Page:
While many theories were put forth, there was one common factor that researchers recognized in all great performers: they practiced so hard and intensely that it hurt.

Sean Patrick, Nikola Tesla: Imagination and the Man That Invented the 20th Century

The Greatest Common Factor or GCF (also called Highest Common Factor or Greatest Common Divisor) of two numbers is simply the largest integer that divides both numbers evenly, i.e., without any remainders.

For instance, consider the two numbers 28 and 63. To calculate their GCF, we can first list their factors:

Factors of 28 are **1**, 2, 4, **7**, 14 and 28.

Factors of 63 are **1**, 3, **7**, 9, 21 and 63.

As is evident, the common factors of the two numbers are 1 and 7. Hence, their greatest common factor is 7.

Now consider the two numbers 24 and 36. Listing their factors we have:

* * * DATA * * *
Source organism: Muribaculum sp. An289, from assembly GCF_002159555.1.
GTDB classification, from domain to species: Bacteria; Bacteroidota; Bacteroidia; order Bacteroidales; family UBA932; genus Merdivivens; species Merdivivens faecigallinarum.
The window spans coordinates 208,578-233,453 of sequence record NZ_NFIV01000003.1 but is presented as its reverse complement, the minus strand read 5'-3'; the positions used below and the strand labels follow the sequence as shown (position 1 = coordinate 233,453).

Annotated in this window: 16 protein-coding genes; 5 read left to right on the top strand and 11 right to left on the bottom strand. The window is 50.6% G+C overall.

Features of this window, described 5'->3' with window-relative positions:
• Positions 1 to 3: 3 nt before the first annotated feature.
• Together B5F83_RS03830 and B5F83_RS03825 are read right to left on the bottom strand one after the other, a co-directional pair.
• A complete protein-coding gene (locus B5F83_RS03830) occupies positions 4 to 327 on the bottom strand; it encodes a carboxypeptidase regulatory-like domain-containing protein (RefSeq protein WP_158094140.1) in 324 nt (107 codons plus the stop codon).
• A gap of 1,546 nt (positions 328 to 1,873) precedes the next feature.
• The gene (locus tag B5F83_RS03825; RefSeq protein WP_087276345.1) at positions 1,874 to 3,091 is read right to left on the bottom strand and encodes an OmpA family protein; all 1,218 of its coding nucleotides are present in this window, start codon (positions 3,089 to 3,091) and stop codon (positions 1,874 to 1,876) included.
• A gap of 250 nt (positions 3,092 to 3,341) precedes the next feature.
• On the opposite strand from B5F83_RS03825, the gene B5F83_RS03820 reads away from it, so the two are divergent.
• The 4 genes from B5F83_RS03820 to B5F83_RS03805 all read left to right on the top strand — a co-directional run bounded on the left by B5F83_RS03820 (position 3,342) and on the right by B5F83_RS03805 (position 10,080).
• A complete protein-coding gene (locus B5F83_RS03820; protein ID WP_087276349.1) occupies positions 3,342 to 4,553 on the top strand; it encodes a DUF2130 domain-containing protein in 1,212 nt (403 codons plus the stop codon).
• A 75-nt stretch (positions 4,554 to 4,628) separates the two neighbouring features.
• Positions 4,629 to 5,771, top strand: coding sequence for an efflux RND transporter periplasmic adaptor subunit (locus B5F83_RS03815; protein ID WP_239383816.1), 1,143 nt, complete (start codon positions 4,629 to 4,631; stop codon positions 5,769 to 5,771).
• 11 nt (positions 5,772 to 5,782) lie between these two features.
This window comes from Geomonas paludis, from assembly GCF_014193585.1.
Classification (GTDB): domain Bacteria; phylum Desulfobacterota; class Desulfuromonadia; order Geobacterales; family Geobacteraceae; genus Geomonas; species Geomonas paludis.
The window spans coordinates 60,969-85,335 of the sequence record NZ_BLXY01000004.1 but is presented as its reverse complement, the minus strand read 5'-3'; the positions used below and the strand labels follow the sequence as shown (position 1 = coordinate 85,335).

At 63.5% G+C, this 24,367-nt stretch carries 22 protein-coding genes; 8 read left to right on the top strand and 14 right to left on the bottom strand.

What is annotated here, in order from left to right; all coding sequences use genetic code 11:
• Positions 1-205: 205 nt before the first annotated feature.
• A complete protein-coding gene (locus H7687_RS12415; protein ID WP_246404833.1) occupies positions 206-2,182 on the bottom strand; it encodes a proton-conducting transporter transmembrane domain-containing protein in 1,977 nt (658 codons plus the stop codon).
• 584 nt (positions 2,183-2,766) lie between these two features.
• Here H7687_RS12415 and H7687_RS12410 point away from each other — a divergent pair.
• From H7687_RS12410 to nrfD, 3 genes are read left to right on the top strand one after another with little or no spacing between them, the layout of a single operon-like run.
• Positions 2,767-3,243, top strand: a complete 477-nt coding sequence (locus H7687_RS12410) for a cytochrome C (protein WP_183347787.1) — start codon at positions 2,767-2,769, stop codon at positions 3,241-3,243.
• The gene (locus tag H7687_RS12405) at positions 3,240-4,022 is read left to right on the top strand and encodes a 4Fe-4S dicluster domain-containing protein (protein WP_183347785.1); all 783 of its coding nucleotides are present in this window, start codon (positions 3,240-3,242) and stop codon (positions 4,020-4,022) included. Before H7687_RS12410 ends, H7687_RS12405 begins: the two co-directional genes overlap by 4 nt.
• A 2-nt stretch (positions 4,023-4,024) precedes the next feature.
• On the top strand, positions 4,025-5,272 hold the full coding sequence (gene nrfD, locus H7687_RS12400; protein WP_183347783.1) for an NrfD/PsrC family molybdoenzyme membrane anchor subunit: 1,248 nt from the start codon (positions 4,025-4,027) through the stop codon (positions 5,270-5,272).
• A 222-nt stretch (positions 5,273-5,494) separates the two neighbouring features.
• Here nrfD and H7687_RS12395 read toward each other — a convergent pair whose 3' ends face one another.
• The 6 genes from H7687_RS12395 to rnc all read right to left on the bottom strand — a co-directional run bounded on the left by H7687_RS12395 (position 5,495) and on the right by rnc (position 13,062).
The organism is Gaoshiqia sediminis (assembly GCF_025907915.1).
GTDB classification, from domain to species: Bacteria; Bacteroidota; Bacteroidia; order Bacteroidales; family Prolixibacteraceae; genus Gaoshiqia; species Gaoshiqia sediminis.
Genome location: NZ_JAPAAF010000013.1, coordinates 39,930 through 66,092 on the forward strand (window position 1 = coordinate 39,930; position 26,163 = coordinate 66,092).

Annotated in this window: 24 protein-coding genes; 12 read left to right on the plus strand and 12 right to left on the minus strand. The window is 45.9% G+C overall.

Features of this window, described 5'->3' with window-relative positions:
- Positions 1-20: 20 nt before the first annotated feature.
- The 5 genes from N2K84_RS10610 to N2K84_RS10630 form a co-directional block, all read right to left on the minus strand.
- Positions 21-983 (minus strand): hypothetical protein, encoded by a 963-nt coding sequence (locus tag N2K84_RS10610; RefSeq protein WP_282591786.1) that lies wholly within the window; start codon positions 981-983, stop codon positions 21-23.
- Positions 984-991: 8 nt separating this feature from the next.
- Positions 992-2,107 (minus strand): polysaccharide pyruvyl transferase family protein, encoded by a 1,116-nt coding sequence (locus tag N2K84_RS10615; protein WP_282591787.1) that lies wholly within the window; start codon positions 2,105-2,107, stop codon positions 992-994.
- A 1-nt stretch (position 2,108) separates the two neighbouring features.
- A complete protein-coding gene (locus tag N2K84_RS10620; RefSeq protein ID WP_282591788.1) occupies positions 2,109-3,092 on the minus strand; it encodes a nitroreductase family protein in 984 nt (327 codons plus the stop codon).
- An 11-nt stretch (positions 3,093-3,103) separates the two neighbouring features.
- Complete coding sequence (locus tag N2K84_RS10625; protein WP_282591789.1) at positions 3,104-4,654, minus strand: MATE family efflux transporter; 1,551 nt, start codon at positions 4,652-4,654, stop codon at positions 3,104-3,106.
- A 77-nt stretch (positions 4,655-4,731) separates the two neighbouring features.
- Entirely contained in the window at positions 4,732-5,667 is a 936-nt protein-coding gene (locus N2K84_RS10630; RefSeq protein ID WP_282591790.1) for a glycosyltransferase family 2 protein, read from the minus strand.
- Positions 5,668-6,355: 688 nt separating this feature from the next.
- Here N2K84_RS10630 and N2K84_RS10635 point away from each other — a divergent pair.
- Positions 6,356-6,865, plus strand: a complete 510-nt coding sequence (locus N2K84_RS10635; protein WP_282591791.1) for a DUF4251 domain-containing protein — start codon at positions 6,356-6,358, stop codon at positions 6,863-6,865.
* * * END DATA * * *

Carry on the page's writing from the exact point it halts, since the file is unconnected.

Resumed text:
Factors of 24 are **1**, **2**, **3**, **4**, **6**, 8, **12**, 24

Factors of 36 are **1**, **2**, **3**, **4**, **6**, 9, **12**, 18, 36

We can see that their common factors are 1, 2, 3, 4, 6 and 12. Therefore, their GCF is 12.

**Euclidean Algorithm to find the GCF of two numbers**

First, let us bear in mind that the GCF of two numbers also divides their difference. For example, as calculated above, the GCF of 28 and 63 is 7, and it also divides their difference, 63-28 = 35.

Also, keep in mind that the GCF of a number and itself is always that same number, or GCF (x, x) = x

Therefore, we can set up an algorithm to find the GCF as follows:

- Take two given integers x and y
- Replace the larger one with the difference of the two
- Continue this process until the difference is equal to zero (i.e. the two numbers are the same)
- GCD is the value of x or y in the last step

So, to find the GCD of 28 and 63 we follow these steps:

X |
Y |
|X-Y| |

63 | 28 | 35 |

35 | 28 | 7 |

7 | 28 | 21 |

7 | 21 | 14 |

7 | 14 | 7 |

7 | 7 | 0 |

Let’s jump to the code:

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Testing for the cases considered above we get: